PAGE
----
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On Tour in the U.S: Two Rabbis and A Barrel of Kosher Pickles

By , Cypress, CA

When Lubavitch.com began its kosher series, we thought we'd stop at three. But who can resist a good kosher pickle? This then, is the fourth article in our kosher awareness series.

(lubavitch.com/LNS) The recipe is a secret but Rabbi Mendy Margolin will reveal the trick to a good kosher pickle—no authentic kosher pickles contain vinegar. When pressed, Rabbi Shmuel Marcus, Chabad representative in Cypress, CA, is quick to assert that “there is no exact recipe—it is an art.”

The two, affectionately known as Pickle Rabbis, clarify the intricacies of kosher observance through practical pickle-making lessons.

The Traveling Kosher Pickle Factory was Rabbi Marcus’ brainchild. Visits with an 86-year old pickle-maker, rounded off with Tefillin and the crunch of home-made kirbies (not necessarily in that order), sparked the idea. Rabbi Marcus figured that the public school students he taught at Hebrew High would love to learn pickle-making. The opportunity would allow him to surreptitiously slip kashrut lessons in as well.

What he didn’t count on was the interest the eclectic program would engender among the teens’ parents. Over 200 phone calls poured in as adults vied for the opportunity to pickle their own cucumbers. Organizers had to turn people away as the program spread like wildfire across Southern California.

The course’s layout is similar to that of the popular Living Legacy Series, designed to teach children about upcoming holidays through the Shofar and Matzah factories and the Olive Oil Press. Unlike the Living Legacy, though, this program is designed for an older audience. Rabbi Marcus discovered Rabbi Margolin when the latter presented a Shofar Factory for his Hebrew High students. The two clicked and Rabbi Margolin soon became the second Pickle Rabbi.

Since it began in 2005, 3,000 people have prepared personalized pickle jars. During the hour-long presentation, participants choose their own spice combinations and tartness. According to Rabbi Marcus, adults prefer the deli pickle, associating it with traditional Judaism, much like a bagel shmeared with cream cheese and lox. Word of its popularity quickly leaked across the country.

Following requests, the Rabbis launched a national tour with 12 shows scheduled through the end of March. The pair plan to “take the show big time” expecting it to reach 30,000 people over the next three years.

One recent stop was at Hofstra University in New York. Rabbi Shmuli Lieberman welcomed the Pickle Rabbi and students on a snowy Tuesday night. Although the snowstorm left some in a pickle, the students who braved the weather loved the hands-on approach and the fact that they could make their own jar of pickles to bring home.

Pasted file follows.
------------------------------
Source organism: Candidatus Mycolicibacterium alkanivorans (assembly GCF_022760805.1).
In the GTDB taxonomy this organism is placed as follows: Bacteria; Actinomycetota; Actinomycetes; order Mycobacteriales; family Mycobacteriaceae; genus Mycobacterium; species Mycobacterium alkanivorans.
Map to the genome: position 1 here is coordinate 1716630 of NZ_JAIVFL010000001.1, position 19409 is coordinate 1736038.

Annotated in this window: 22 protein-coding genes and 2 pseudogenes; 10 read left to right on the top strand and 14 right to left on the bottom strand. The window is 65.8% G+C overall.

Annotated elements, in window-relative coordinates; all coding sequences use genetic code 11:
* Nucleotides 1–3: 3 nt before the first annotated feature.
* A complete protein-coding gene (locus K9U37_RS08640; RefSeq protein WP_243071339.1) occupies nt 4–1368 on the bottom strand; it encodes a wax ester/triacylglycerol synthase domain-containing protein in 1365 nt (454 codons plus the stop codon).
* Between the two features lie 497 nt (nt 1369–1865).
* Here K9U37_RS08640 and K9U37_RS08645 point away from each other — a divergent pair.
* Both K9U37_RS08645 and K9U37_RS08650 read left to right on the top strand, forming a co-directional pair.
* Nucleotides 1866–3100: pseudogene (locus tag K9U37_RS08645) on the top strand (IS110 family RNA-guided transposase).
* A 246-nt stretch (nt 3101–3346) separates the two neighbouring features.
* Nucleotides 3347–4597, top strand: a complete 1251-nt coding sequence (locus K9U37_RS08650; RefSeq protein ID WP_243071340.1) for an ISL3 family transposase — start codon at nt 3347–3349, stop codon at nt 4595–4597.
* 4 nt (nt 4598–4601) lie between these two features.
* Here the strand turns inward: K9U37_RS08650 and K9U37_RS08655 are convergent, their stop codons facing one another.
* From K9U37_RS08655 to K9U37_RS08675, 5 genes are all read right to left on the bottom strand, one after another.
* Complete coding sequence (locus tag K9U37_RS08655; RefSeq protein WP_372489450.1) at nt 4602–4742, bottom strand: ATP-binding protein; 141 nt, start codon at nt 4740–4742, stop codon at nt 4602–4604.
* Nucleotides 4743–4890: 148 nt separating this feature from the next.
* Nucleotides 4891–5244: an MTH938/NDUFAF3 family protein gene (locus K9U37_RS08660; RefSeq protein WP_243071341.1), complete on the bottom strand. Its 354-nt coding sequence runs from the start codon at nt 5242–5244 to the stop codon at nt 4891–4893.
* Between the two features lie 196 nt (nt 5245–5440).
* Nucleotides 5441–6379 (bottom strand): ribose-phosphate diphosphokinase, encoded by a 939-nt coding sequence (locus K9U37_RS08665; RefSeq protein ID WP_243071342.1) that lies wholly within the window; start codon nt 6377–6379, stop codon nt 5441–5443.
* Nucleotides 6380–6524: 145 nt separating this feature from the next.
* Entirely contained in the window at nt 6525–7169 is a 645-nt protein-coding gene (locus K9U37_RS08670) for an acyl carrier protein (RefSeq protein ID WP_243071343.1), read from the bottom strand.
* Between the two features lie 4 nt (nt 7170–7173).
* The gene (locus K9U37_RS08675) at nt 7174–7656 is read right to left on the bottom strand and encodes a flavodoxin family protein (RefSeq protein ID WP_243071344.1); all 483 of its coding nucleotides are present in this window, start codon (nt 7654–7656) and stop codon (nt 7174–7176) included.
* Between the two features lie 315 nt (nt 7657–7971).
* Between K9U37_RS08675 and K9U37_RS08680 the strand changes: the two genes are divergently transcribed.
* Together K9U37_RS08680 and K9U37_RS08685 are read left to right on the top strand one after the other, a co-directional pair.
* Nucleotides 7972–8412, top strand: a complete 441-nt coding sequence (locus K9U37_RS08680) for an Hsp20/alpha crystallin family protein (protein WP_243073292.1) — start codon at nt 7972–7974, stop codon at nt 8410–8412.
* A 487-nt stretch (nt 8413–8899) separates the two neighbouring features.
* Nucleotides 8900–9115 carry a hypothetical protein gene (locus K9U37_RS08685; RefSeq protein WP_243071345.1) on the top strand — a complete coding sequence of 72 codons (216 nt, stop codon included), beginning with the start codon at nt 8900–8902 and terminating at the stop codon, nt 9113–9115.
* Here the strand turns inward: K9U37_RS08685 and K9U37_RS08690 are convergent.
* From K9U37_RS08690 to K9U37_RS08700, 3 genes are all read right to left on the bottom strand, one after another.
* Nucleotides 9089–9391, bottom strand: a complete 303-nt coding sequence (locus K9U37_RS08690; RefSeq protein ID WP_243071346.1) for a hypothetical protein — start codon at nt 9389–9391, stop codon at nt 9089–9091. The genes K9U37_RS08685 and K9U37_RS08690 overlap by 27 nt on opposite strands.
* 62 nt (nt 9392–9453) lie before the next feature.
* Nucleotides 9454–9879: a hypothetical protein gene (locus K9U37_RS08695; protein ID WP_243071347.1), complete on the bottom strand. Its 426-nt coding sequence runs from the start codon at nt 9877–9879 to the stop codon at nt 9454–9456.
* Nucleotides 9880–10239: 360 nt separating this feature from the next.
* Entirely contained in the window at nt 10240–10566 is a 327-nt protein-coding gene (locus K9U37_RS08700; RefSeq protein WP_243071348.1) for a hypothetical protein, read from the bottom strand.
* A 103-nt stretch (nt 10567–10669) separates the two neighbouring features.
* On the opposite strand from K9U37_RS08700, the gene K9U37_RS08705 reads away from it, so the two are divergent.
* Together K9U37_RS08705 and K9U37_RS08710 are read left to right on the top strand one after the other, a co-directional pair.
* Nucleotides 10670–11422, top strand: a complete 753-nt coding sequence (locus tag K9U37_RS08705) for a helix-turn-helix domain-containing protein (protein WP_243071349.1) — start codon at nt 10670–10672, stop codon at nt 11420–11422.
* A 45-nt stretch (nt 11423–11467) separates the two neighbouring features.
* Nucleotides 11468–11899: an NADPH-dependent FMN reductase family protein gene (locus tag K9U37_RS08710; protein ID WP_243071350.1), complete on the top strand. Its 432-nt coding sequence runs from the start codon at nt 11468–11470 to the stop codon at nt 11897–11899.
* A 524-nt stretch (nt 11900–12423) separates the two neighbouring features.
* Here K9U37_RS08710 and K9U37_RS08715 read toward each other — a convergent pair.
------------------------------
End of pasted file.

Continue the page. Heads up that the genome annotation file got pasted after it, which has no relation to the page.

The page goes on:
The Pickle Rabbi made another stop on Long Island the following day. This time Rabbi Margolin regaled the regular Lunch and Learn crowd in Mineola with pickle facts and tart one-liners. Rabbi Anchelle Perl, director of Chabad in this Long Island city, says the program had special appeal for Wednesday’s crowd. Besides the joy a simple pickle inspires, members were also celebrating their return to the newly-remodeled ballroom following a devastating flood in July of last year. 

The crowd of people learning the rudiments of pickles were animated with interest and enthusiasm. Individuals debated the merits of half-sours (pickles left to marinate for three days) versus sours (pickles preserved for a week or more). Rabbi Perl says the program’s success was apparent as participants proudly balanced their jars on their way out. He overheard one individual remark that Rabbi Margolin, “got the message of kosher out without stuffing it down anyone’s throat.” Another Mineola resident appreciated “the nice thing about Chabad: it is open to individual creativity.”  

Through humor and history, the Rabbis explain that kosher “is not a stylistic choice,” but rather, “something G-d wants us to do.”

One aspect the Rabbis emphasize is that sixty to seventy percent of what is in an average shopper’s cart is already kosher. Rabbi Marcus tells his audience that they are “eating more kosher than they think.” The goal, he says, is for participants to leave more kosher-conscious through a practical demonstration of kosher laws and symbols. In fact, he proudly notes, some participants have been so inspired by the unique approach, they have committed themselves to keeping kosher. 
“It’s all about keeping it kosher,” concludes Rabbi Margolin, on the program’s broader goal. With five million pounds of this popular snack consumed daily, there seems no better way to reach an audience.

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